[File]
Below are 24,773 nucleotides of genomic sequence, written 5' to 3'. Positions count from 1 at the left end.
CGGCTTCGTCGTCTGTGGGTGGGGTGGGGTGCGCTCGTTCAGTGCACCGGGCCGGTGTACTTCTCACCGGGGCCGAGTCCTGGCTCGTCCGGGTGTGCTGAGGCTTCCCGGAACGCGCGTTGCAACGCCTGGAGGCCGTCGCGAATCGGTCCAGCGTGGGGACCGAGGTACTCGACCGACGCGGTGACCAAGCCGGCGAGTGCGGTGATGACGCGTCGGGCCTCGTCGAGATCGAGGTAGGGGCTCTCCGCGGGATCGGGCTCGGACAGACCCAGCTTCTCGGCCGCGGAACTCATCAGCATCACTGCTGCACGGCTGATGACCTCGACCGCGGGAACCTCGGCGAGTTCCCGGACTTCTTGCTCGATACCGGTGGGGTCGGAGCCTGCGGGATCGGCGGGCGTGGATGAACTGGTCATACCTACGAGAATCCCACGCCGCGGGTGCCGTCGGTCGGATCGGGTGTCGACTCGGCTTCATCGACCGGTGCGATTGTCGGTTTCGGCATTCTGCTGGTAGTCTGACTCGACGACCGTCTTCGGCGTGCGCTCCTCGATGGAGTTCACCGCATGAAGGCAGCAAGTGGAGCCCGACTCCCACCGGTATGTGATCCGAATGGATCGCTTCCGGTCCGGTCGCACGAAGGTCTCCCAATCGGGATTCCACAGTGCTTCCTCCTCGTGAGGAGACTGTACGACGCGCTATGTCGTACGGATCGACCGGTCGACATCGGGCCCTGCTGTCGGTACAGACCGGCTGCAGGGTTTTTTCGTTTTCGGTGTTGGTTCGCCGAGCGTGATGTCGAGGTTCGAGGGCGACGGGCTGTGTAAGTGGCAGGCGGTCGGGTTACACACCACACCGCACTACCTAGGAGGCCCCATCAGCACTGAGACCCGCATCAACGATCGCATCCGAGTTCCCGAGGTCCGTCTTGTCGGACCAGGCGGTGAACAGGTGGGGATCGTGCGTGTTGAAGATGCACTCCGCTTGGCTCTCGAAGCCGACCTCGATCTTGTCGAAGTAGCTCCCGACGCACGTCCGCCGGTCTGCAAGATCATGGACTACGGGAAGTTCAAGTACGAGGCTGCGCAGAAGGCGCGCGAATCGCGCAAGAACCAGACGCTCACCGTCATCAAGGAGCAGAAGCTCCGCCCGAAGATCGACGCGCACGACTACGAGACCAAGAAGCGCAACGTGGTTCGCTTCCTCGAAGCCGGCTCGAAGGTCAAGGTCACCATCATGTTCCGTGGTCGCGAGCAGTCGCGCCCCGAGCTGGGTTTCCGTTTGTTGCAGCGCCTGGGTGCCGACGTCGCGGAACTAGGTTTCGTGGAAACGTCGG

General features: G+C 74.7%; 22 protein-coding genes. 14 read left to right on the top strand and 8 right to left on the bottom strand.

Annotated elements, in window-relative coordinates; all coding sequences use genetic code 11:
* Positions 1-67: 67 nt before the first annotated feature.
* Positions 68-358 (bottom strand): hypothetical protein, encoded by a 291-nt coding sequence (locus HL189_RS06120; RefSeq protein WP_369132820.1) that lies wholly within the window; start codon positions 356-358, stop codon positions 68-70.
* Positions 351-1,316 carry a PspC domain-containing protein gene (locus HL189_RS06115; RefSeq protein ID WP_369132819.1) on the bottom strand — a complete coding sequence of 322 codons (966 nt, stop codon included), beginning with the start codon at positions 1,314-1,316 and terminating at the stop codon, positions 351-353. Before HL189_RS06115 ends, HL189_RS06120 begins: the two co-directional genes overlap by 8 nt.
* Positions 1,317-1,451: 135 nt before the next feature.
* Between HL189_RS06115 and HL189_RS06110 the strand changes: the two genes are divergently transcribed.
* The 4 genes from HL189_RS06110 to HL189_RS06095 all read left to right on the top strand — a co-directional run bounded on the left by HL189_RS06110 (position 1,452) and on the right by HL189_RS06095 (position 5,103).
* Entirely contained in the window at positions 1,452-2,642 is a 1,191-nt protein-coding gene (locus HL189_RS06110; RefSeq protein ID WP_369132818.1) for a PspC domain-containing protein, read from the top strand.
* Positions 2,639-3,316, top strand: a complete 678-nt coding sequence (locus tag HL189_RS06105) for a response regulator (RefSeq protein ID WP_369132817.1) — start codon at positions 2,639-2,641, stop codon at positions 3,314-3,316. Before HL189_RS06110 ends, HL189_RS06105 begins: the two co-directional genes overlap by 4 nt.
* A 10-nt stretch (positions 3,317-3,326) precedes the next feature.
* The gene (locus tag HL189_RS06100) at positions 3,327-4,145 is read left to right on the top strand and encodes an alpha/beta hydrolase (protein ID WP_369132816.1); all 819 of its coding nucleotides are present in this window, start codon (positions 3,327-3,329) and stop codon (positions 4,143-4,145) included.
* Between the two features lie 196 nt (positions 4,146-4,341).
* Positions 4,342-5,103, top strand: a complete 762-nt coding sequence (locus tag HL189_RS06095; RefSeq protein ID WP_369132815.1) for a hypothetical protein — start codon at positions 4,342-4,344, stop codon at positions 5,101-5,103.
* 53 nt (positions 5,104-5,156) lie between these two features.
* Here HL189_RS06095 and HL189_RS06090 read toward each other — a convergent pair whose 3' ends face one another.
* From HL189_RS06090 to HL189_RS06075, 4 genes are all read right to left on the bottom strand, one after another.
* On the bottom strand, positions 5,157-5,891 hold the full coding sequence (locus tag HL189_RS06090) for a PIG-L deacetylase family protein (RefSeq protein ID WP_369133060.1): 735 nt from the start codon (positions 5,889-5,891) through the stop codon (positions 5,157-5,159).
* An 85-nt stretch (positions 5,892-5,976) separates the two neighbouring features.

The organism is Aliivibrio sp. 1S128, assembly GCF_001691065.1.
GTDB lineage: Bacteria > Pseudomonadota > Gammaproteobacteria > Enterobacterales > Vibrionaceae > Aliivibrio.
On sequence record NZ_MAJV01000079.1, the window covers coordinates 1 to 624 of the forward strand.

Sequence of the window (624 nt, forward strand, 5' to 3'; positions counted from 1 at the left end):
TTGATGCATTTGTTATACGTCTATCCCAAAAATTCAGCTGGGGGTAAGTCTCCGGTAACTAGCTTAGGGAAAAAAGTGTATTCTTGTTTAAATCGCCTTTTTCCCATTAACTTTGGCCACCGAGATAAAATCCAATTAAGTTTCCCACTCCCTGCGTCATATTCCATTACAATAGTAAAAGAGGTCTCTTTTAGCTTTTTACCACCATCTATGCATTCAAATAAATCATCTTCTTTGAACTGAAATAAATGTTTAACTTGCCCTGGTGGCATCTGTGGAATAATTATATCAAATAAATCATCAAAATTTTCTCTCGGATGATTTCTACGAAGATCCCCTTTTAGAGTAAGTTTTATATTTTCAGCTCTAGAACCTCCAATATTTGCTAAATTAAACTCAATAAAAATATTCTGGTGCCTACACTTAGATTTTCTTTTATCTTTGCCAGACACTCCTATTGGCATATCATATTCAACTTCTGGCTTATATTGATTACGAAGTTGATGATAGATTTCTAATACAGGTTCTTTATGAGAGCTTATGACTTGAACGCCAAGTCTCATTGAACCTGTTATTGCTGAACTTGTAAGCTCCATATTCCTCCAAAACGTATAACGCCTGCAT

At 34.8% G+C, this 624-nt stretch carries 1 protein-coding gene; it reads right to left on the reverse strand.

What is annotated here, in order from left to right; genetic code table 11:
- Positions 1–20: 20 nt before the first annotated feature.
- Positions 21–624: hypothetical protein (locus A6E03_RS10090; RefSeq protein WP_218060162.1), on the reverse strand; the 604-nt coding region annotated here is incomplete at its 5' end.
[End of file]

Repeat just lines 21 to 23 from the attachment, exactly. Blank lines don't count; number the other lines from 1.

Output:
* An 85-nt stretch (positions 5,892-5,976) separates the two neighbouring features.

The organism is Aliivibrio sp. 1S128, assembly GCF_001691065.1.
GTDB lineage: Bacteria > Pseudomonadota > Gammaproteobacteria > Enterobacterales > Vibrionaceae > Aliivibrio.